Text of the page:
|The beauty of Padova
Goethe described this city as being 'almost German', others allowed themselves to be captured by the fascination which surrounds it during the long winter days. Stendhal loved the city with a passion. Garibaldi and Galileo Galilei, Gaspare Gozzi and Ugo Foscolo passed through and were inspired by what they saw.
Padova is a chameleon-like, contradictory city, and is able to meet the
needs of both residents and visitors alike. Although the people of Padova
may not be the most sociable, underneath this surly exterior beats a great
heart and treat guests with kid gloves.
The 'city of S.Antonio' is the destination of the many pilgrims from all over the world, the ancient Patavium is one of the major Italian cities as far as art is concerned. One needs only take a stroll around Padova to understand this: it looks after the remains of the Anfiteatro Romano, the Cappella degli Scrovegni with its marvelous frescoes of Giotto, the Botanical Gardens, the University, among some of the most glorious antiques in Europe, which coexist in perfect harmony with the Caffè Pedrocchi, the suggestive colours of the market in the Piazze and the luxury shopping in the Borromeo Gallery, in places such as Versace or Armani, or in the ultra-chic Via S. Fermo, in the glorious Hermés store.
It is best to leave your car in the one of the numerous parking spots on the outskirts of the city. Padova is a city that needs to be visited by foot, taking advantage of the free detailed guides that are given away by Apt or by making use of the network of buses run by Acap which stop at places that are sure to be of interest for tourists. There is only one rule if you visit the city: Get involved! - with the frenetic happiness that exists around the university, culminating in the student celebrations of the newly graduated (the password: don't be shocked!); with lazy walks along the 'Liston', window shopping; involve yourself in the discussions on the prices of everything in the market; take part in the ritual of an aperitif in the Piazzas; delight in the monuments that unlock 3000 years of history; or with the parties and that liven up the neighbouring Veneto villages and the nightspots.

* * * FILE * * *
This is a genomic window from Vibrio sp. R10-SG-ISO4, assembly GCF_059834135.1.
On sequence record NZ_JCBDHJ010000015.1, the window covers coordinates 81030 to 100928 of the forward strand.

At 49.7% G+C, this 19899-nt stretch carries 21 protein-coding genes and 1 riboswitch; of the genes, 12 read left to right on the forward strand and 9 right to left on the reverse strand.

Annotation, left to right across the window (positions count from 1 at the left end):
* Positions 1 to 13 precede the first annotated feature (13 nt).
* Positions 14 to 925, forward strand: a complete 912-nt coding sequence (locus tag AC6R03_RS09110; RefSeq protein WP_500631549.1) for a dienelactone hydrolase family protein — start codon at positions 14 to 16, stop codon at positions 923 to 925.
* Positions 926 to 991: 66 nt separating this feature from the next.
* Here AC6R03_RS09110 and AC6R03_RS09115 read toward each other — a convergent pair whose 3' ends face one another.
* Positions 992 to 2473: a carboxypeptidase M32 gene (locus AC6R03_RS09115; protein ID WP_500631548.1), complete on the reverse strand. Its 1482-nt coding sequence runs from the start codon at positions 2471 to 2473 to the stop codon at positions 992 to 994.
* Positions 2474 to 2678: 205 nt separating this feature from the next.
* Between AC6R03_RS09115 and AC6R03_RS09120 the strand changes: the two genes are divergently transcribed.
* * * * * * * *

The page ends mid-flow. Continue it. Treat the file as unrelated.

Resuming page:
The province also has a great deal of heritage in terms of art, culture and nature; this often remains undetected by visitors - the Euganei hills for example, are one of the most breathtaking, flourishing attractions surrounding the city. They are immortalized in verses praising their beauty and fertility, verses by the Roman poets Properzio, Lucano and Martial, they were also particularly favoured by Petrarch who spent his last years here, and Ugo Foscolo, which can be read in his last letters to Jacopo Ortis. They contain splendid countryside and unforgettable especially in spring, glowing with almond blossom, and at the start of the autumn, when the hills are reddish in colour and the harvest time begins.
At the foot of the hills are the spa towns of Abano and Montegrotto that have been famous for a long time due to the therapeutic properties of the mud and the volcanic waters, which gush out at 87°. These areas are now known throughout the world for the high standards of their hotels and their health spas.
A journey outside the city will lead you towards innumerable castles and villas (especially Villa Contarini di Piazzola sul Brenta) spread throughout the territory, they are treasure chests filled with magnificent works of art. There are many monasteries such as the Abbazia di Praglia, and churches built for monastic orders. The whole province is there to be discovered perhaps riding a bike up the slopes of the hills, or towards the walled Medieval cities (Monselice Este, Montagnana, Citadella) or maybe crossing the countryside and heading towards the Valle Millecampi. The itinerario per le vie d'acqua is fascinating, it takes you along the rivers of Brenta and Bacchiglione and other small canals, which actually lead straight on to Venice.